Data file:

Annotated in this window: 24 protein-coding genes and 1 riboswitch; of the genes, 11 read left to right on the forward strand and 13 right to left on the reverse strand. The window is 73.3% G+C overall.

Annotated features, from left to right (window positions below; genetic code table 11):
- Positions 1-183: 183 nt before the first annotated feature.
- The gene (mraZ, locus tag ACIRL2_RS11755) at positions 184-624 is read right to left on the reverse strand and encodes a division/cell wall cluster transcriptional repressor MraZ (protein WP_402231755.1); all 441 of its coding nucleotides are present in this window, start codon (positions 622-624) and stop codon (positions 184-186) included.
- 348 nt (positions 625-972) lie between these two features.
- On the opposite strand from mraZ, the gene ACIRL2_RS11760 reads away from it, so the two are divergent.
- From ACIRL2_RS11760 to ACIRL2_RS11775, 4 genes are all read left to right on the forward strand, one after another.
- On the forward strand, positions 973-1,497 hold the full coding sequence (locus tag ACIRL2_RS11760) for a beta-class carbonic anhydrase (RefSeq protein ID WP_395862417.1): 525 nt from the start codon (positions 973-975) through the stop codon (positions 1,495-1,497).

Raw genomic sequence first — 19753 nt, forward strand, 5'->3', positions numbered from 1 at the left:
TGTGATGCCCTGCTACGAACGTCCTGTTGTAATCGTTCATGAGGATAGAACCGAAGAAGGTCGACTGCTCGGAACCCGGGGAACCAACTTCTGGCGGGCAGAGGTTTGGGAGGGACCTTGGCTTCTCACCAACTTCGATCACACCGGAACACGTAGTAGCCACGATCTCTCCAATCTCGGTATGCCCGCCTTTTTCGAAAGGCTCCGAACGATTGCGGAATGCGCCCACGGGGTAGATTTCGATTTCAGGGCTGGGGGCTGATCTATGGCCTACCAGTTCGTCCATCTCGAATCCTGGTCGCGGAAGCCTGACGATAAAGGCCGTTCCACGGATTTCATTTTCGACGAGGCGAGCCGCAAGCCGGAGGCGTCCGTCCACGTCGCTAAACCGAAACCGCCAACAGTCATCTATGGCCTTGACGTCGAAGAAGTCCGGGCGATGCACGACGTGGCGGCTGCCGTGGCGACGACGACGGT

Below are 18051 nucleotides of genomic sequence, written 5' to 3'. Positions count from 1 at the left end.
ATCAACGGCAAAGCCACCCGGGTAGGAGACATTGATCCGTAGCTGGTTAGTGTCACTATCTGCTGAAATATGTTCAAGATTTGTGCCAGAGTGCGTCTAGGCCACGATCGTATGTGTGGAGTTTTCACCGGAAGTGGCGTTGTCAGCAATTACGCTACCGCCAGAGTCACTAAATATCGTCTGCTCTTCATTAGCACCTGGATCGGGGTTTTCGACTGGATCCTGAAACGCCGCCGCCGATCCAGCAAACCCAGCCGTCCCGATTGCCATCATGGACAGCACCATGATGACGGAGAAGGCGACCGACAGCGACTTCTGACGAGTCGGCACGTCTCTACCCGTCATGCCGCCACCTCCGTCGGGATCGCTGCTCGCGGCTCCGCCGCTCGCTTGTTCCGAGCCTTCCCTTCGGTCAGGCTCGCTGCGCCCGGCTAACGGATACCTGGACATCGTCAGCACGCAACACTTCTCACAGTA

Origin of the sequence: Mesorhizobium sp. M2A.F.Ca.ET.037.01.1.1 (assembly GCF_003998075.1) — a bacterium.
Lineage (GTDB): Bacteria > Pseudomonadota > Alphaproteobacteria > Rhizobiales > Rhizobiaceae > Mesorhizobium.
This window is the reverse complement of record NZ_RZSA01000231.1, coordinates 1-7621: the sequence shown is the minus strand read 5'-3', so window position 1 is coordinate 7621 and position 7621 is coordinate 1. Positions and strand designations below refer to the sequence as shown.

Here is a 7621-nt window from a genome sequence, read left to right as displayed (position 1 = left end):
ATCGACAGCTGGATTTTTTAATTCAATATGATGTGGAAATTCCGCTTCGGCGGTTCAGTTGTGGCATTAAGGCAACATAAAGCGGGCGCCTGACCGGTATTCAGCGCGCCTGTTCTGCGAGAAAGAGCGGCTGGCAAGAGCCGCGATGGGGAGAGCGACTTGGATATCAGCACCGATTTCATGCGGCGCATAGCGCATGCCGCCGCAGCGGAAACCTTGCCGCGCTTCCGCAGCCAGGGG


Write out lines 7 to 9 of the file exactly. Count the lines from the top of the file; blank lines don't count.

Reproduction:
- From ACIRL2_RS11760 to ACIRL2_RS11775, 4 genes are all read left to right on the forward strand, one after another.
- On the forward strand, positions 973-1,497 hold the full coding sequence (locus tag ACIRL2_RS11760) for a beta-class carbonic anhydrase (RefSeq protein ID WP_395862417.1): 525 nt from the start codon (positions 973-975) through the stop codon (positions 1,495-1,497).

Raw genomic sequence first — 19753 nt, forward strand, 5'->3', positions numbered from 1 at the left: